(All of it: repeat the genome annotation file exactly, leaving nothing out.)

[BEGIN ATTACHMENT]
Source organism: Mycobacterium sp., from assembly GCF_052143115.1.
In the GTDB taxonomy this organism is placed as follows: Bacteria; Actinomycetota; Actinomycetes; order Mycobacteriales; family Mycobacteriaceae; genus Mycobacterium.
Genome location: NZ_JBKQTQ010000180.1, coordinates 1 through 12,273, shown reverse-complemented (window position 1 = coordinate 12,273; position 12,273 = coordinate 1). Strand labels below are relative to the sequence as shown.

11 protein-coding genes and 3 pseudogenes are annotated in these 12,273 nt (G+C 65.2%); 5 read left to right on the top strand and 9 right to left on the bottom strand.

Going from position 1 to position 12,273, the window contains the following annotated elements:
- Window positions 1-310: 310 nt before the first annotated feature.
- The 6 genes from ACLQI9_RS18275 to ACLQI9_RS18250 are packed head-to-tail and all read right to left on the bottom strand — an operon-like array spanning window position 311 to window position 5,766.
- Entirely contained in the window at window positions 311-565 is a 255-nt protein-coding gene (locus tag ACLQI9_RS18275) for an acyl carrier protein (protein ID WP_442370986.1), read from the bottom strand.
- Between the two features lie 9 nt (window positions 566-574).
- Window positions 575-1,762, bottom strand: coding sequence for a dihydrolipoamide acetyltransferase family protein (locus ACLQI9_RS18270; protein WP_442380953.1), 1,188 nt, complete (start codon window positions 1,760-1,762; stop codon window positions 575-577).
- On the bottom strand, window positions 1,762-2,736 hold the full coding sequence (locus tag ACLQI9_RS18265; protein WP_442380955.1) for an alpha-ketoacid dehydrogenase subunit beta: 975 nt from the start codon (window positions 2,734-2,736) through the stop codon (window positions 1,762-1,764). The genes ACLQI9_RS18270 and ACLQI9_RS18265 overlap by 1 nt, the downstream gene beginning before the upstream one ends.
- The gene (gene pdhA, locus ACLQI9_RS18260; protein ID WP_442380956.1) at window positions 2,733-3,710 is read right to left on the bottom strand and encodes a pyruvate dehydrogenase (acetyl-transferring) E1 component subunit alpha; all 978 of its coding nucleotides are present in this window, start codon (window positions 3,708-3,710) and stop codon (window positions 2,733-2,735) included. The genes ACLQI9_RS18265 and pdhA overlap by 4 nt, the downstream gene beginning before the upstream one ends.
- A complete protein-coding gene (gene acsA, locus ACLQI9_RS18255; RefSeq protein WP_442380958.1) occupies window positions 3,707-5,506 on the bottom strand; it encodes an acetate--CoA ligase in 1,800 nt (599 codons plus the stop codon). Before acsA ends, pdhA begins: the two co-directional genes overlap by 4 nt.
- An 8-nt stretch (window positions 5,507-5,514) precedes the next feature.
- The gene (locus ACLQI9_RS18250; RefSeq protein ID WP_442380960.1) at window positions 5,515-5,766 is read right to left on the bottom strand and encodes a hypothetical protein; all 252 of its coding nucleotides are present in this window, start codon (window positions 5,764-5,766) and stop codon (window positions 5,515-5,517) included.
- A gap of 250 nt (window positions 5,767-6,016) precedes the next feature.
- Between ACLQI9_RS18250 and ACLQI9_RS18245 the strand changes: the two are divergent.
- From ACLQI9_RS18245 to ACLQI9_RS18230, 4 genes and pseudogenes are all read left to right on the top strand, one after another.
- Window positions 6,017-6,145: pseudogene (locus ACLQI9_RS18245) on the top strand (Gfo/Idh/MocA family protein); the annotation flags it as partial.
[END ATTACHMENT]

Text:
Source organism: Mycobacterium sp., from assembly GCF_052143115.1.
In the GTDB taxonomy this organism is placed as follows: Bacteria; Actinomycetota; Actinomycetes; order Mycobacteriales; family Mycobacteriaceae; genus Mycobacterium.
Genome location: NZ_JBKQTQ010000180.1, coordinates 1 through 12,273, shown reverse-complemented (window position 1 = coordinate 12,273; position 12,273 = coordinate 1). Strand labels below are relative to the sequence as shown.

11 protein-coding genes and 3 pseudogenes are annotated in these 12,273 nt (G+C 65.2%); 5 read left to right on the top strand and 9 right to left on the bottom strand.

Going from position 1 to position 12,273, the window contains the following annotated elements:
- Window positions 1-310: 310 nt before the first annotated feature.
- The 6 genes from ACLQI9_RS18275 to ACLQI9_RS18250 are packed head-to-tail and all read right to left on the bottom strand — an operon-like array spanning window position 311 to window position 5,766.
- Entirely contained in the window at window positions 311-565 is a 255-nt protein-coding gene (locus tag ACLQI9_RS18275) for an acyl carrier protein (protein ID WP_442370986.1), read from the bottom strand.
- Between the two features lie 9 nt (window positions 566-574).
- Window positions 575-1,762, bottom strand: coding sequence for a dihydrolipoamide acetyltransferase family protein (locus ACLQI9_RS18270; protein WP_442380953.1), 1,188 nt, complete (start codon window positions 1,760-1,762; stop codon window positions 575-577).
- On the bottom strand, window positions 1,762-2,736 hold the full coding sequence (locus tag ACLQI9_RS18265; protein WP_442380955.1) for an alpha-ketoacid dehydrogenase subunit beta: 975 nt from the start codon (window positions 2,734-2,736) through the stop codon (window positions 1,762-1,764). The genes ACLQI9_RS18270 and ACLQI9_RS18265 overlap by 1 nt, the downstream gene beginning before the upstream one ends.
- The gene (gene pdhA, locus ACLQI9_RS18260; protein ID WP_442380956.1) at window positions 2,733-3,710 is read right to left on the bottom strand and encodes a pyruvate dehydrogenase (acetyl-transferring) E1 component subunit alpha; all 978 of its coding nucleotides are present in this window, start codon (window positions 3,708-3,710) and stop codon (window positions 2,733-2,735) included. The genes ACLQI9_RS18265 and pdhA overlap by 4 nt, the downstream gene beginning before the upstream one ends.
- A complete protein-coding gene (gene acsA, locus ACLQI9_RS18255; RefSeq protein WP_442380958.1) occupies window positions 3,707-5,506 on the bottom strand; it encodes an acetate--CoA ligase in 1,800 nt (599 codons plus the stop codon). Before acsA ends, pdhA begins: the two co-directional genes overlap by 4 nt.
- An 8-nt stretch (window positions 5,507-5,514) precedes the next feature.
- The gene (locus ACLQI9_RS18250; RefSeq protein ID WP_442380960.1) at window positions 5,515-5,766 is read right to left on the bottom strand and encodes a hypothetical protein; all 252 of its coding nucleotides are present in this window, start codon (window positions 5,764-5,766) and stop codon (window positions 5,515-5,517) included.
- A gap of 250 nt (window positions 5,767-6,016) precedes the next feature.
- Between ACLQI9_RS18250 and ACLQI9_RS18245 the strand changes: the two are divergent.
- From ACLQI9_RS18245 to ACLQI9_RS18230, 4 genes and pseudogenes are all read left to right on the top strand, one after another.
- Window positions 6,017-6,145: pseudogene (locus ACLQI9_RS18245) on the top strand (Gfo/Idh/MocA family protein); the annotation flags it as partial.